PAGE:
Wellcome Image of the Week: Vesicle Traffic
This week the 2013 Nobel Prize for Physiology and Medicine was awarded to a trio of researchers whose work unravelled the mystery of how cells transport molecules. Randy Schekman, James Rothman and Thomas Südhof worked on vesicles, the membrane-bound sacks that act as parcels for delivery of molecules such as insulin and neurotransmitters.
The above image is a computer graphic showing vesicle transport at the Golgi apparatus of a eukaryotic cell. The images was produced by Dr Mhairi Towler and Janice Aitken of the University of Dundee, as part of a joint project to look at the use of animation in lectures on cell biology, and as an interactive online teaching aid.
Different vesicles have different functions depending on the molecules they contain. The Golgi apparatus (or Golgi body) is an organelle that is responsible for sorting proteins and lipids by packaging them into vesicles and ensuring they are delivered to the correct place in the cell.
Dr Towler met Aitken while studying on the Learning, Teaching & Assessing Module, part of the Post Graduate Certificate in Higher Education at University of Dundee. During discussions about how to make large group lectures more engaging for students, they identified the potential for collaboration.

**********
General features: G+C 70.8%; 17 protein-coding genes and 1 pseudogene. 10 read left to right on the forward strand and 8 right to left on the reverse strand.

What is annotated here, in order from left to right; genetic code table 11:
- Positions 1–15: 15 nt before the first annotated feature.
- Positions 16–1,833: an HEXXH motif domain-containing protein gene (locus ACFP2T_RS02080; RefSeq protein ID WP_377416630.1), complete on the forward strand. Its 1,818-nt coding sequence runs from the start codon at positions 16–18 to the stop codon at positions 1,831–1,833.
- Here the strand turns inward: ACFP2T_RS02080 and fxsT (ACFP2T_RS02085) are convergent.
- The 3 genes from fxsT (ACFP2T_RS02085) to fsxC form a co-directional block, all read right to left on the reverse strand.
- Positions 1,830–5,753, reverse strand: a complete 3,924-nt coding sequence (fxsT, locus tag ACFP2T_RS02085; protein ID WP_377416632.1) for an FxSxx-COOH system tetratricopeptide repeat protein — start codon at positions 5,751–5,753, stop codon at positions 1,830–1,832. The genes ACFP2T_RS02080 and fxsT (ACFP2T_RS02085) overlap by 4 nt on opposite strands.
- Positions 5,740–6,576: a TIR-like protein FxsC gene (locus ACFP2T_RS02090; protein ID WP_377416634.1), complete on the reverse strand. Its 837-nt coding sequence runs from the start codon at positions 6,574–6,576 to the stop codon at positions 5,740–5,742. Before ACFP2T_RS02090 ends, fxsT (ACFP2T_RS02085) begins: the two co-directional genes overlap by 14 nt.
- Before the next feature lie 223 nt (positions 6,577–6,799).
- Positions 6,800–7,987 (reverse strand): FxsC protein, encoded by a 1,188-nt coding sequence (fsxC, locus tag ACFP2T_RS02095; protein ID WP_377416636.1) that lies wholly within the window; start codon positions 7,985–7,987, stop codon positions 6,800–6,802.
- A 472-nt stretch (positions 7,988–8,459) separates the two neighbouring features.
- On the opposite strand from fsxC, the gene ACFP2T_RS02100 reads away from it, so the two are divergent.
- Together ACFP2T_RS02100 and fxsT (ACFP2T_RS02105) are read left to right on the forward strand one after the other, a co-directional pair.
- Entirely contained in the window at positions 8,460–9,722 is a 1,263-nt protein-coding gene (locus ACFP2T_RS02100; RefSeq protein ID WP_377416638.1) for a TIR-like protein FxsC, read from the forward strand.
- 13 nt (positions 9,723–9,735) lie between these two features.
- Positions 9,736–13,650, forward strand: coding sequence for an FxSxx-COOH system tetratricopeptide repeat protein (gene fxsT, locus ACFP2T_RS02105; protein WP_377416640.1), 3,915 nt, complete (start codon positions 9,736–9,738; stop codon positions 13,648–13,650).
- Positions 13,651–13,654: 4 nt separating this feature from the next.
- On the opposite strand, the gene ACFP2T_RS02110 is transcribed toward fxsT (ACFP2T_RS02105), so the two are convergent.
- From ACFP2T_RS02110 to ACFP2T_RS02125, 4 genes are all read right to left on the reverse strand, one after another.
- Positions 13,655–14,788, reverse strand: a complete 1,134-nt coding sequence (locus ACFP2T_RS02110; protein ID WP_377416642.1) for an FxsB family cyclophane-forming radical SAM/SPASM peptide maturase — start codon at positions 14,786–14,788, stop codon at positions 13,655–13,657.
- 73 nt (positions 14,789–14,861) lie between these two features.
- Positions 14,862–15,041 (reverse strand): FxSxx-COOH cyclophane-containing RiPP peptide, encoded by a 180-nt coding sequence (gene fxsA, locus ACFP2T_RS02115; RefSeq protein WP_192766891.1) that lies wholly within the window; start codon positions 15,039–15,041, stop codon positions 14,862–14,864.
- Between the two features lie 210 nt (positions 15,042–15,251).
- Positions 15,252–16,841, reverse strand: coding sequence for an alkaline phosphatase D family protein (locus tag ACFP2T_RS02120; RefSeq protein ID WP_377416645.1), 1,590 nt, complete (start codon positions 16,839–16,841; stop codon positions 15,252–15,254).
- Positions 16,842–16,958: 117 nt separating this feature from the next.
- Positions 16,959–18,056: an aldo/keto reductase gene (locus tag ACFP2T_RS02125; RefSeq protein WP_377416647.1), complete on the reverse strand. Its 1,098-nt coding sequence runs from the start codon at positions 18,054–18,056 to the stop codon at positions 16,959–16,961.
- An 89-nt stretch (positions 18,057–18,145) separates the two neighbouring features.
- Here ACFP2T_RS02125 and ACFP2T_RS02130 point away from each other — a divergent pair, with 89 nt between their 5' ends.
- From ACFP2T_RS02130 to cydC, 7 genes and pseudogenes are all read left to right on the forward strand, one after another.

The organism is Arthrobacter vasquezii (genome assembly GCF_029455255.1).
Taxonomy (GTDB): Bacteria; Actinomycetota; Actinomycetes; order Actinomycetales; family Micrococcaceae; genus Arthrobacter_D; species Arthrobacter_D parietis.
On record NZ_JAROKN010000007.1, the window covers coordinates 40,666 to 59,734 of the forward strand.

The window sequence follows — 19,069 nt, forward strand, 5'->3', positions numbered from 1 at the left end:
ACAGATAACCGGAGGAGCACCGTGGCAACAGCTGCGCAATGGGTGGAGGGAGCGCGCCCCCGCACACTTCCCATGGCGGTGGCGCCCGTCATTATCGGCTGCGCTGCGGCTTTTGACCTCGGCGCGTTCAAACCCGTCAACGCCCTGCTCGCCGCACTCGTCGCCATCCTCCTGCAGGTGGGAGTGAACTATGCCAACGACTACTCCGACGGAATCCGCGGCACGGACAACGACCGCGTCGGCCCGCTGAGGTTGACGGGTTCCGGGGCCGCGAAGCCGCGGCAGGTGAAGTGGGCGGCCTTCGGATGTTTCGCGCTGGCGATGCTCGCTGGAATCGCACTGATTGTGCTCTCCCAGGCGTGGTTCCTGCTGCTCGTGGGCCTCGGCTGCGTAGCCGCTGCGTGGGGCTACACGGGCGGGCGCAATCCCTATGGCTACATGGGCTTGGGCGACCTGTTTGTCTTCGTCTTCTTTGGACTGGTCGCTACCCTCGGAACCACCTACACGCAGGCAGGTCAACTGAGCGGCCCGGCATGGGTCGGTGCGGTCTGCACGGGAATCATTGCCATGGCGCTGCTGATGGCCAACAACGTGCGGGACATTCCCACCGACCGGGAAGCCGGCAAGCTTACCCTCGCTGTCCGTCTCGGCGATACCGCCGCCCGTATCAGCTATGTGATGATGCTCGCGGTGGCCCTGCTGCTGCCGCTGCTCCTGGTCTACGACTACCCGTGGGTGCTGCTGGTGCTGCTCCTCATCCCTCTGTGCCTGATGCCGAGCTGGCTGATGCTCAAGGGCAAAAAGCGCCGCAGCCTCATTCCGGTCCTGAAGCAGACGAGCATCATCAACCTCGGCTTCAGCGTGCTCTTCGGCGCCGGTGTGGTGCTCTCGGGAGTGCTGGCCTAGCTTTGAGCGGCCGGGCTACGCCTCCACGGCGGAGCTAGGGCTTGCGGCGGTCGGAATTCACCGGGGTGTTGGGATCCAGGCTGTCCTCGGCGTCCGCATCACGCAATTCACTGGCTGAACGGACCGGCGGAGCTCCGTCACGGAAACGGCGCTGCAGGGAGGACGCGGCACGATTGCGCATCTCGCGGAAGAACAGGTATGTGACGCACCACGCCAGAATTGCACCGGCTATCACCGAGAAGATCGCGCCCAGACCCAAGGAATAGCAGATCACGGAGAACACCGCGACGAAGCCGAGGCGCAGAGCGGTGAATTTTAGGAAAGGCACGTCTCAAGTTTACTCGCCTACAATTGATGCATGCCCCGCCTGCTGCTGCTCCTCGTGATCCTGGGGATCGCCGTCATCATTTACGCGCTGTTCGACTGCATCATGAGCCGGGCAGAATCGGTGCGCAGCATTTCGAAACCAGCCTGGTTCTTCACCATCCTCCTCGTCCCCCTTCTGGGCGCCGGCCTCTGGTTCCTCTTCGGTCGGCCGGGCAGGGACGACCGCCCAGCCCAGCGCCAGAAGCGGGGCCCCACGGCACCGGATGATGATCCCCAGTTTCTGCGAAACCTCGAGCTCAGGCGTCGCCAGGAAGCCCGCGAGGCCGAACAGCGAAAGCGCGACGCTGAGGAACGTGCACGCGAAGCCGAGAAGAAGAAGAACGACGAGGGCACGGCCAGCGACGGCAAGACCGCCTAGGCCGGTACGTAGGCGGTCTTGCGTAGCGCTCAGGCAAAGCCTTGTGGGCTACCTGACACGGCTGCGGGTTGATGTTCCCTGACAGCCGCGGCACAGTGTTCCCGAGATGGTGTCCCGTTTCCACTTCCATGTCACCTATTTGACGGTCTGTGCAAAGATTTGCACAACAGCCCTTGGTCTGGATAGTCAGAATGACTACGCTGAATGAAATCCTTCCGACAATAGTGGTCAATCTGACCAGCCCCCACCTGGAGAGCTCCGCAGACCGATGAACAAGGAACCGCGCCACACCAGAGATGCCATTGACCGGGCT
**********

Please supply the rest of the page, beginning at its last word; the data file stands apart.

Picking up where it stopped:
Dr Towler was interested in the partnership as a way of bringing her lectures to life. One of her goals was to use computer graphics to help show the 3D nature of the interactions of different parts of cellular machinery that can be hard using 2D static images.
Aitken comes from a background of digital art and design and was looking at how those skills could be used to enhance learning and engagement. She involved a small group of animation students in the project to give them the experience of working with a scientific visualisation.
“Having carried out a PhD and postdoctoral research position in the area of membrane traffic, I was delighted to hear about this years Nobel prize winners” says Dr Towler, whose career took a change of course after the collaboration with Aitken. ”Seeing a gap in the market for scientific communication I have gone on to re-train in animation and launched my own company Vivomotion in 2012″. The company specialises in creating animations for scientific communication.